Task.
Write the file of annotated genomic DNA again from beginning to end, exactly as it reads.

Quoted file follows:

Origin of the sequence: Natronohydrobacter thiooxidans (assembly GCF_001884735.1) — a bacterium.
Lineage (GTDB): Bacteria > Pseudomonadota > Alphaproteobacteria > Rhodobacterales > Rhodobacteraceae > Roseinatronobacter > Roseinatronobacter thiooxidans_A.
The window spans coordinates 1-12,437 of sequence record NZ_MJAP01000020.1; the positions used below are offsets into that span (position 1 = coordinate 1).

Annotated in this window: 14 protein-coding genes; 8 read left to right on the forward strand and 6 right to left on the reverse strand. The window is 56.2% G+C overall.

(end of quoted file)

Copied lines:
Origin of the sequence: Natronohydrobacter thiooxidans (assembly GCF_001884735.1) — a bacterium.
Lineage (GTDB): Bacteria > Pseudomonadota > Alphaproteobacteria > Rhodobacterales > Rhodobacteraceae > Roseinatronobacter > Roseinatronobacter thiooxidans_A.
The window spans coordinates 1-12,437 of sequence record NZ_MJAP01000020.1; the positions used below are offsets into that span (position 1 = coordinate 1).

Annotated in this window: 14 protein-coding genes; 8 read left to right on the forward strand and 6 right to left on the reverse strand. The window is 56.2% G+C overall.